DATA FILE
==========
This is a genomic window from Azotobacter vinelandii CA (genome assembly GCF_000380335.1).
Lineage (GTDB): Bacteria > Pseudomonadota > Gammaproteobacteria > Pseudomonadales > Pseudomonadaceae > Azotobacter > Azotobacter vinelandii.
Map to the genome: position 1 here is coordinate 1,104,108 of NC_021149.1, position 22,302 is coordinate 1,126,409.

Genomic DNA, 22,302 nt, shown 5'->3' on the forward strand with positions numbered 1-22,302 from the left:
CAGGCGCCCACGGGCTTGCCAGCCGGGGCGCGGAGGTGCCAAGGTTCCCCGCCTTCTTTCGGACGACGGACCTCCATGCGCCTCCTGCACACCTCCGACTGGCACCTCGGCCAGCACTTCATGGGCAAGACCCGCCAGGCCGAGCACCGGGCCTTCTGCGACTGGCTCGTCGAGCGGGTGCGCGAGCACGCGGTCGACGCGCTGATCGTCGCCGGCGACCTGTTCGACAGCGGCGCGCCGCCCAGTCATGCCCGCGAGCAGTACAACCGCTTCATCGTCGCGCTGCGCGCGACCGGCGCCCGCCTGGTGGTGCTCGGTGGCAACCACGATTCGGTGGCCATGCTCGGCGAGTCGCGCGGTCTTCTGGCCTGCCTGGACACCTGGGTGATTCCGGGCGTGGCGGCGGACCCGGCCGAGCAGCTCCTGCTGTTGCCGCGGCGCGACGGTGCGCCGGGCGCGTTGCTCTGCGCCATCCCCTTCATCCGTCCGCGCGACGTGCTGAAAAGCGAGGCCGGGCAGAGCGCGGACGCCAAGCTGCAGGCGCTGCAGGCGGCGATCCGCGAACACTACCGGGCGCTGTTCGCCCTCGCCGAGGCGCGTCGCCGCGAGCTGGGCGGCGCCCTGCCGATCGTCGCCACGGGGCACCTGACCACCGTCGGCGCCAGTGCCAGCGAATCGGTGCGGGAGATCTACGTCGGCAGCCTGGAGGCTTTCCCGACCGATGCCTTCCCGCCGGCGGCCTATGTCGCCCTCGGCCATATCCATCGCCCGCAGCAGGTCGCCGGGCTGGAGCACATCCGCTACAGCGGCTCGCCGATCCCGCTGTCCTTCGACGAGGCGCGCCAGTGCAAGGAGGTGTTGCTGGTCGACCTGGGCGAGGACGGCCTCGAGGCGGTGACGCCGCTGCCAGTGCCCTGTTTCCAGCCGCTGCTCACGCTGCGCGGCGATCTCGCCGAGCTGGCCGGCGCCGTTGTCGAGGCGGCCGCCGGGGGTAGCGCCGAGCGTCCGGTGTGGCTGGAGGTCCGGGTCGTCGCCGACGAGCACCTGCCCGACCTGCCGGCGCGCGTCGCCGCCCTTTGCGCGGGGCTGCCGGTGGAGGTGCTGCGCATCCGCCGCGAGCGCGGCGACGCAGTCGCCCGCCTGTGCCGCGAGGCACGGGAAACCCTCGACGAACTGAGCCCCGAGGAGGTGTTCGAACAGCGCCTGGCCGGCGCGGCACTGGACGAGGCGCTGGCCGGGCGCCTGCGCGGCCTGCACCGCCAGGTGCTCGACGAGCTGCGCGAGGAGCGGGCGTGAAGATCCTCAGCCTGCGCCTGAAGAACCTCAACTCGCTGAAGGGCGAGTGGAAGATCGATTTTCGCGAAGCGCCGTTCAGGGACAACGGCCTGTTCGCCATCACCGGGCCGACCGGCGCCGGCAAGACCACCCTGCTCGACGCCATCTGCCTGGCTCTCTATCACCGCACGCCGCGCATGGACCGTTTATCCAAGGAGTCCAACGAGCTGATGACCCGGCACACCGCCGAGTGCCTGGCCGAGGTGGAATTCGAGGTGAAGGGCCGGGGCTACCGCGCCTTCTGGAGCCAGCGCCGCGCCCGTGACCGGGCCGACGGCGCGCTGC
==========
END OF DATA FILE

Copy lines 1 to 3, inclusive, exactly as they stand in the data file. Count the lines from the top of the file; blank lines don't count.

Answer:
This is a genomic window from Azotobacter vinelandii CA (genome assembly GCF_000380335.1).
Lineage (GTDB): Bacteria > Pseudomonadota > Gammaproteobacteria > Pseudomonadales > Pseudomonadaceae > Azotobacter > Azotobacter vinelandii.
Map to the genome: position 1 here is coordinate 1,104,108 of NC_021149.1, position 22,302 is coordinate 1,126,409.